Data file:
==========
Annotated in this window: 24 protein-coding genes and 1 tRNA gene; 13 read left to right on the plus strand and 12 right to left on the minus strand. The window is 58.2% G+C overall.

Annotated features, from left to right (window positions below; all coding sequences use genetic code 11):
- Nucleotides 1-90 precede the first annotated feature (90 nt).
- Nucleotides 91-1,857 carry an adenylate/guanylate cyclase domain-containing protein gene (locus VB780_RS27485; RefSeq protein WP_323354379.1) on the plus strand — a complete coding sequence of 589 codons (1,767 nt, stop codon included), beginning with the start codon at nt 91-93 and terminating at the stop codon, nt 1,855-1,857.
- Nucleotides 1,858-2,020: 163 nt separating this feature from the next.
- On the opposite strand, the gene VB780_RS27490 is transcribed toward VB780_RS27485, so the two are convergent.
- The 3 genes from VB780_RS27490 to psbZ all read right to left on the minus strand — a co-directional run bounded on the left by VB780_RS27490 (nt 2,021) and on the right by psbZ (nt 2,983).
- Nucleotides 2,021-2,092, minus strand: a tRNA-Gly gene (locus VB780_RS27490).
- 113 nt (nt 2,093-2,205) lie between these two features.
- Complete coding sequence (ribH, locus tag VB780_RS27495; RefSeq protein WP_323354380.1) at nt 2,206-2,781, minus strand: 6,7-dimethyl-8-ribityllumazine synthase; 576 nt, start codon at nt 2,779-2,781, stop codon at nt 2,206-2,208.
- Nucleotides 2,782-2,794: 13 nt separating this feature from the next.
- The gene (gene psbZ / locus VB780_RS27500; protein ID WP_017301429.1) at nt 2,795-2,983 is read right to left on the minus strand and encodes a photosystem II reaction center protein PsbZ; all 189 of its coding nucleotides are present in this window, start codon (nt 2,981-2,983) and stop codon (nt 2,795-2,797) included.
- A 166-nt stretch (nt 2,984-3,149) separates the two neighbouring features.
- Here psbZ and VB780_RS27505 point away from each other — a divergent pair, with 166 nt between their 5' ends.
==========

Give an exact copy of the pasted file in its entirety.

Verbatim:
Annotated in this window: 24 protein-coding genes and 1 tRNA gene; 13 read left to right on the plus strand and 12 right to left on the minus strand. The window is 58.2% G+C overall.

Annotated features, from left to right (window positions below; all coding sequences use genetic code 11):
- Nucleotides 1-90 precede the first annotated feature (90 nt).
- Nucleotides 91-1,857 carry an adenylate/guanylate cyclase domain-containing protein gene (locus VB780_RS27485; RefSeq protein WP_323354379.1) on the plus strand — a complete coding sequence of 589 codons (1,767 nt, stop codon included), beginning with the start codon at nt 91-93 and terminating at the stop codon, nt 1,855-1,857.
- Nucleotides 1,858-2,020: 163 nt separating this feature from the next.
- On the opposite strand, the gene VB780_RS27490 is transcribed toward VB780_RS27485, so the two are convergent.
- The 3 genes from VB780_RS27490 to psbZ all read right to left on the minus strand — a co-directional run bounded on the left by VB780_RS27490 (nt 2,021) and on the right by psbZ (nt 2,983).
- Nucleotides 2,021-2,092, minus strand: a tRNA-Gly gene (locus VB780_RS27490).
- 113 nt (nt 2,093-2,205) lie between these two features.
- Complete coding sequence (ribH, locus tag VB780_RS27495; RefSeq protein WP_323354380.1) at nt 2,206-2,781, minus strand: 6,7-dimethyl-8-ribityllumazine synthase; 576 nt, start codon at nt 2,779-2,781, stop codon at nt 2,206-2,208.
- Nucleotides 2,782-2,794: 13 nt separating this feature from the next.
- The gene (gene psbZ / locus VB780_RS27500; protein ID WP_017301429.1) at nt 2,795-2,983 is read right to left on the minus strand and encodes a photosystem II reaction center protein PsbZ; all 189 of its coding nucleotides are present in this window, start codon (nt 2,981-2,983) and stop codon (nt 2,795-2,797) included.
- A 166-nt stretch (nt 2,984-3,149) separates the two neighbouring features.
- Here psbZ and VB780_RS27505 point away from each other — a divergent pair, with 166 nt between their 5' ends.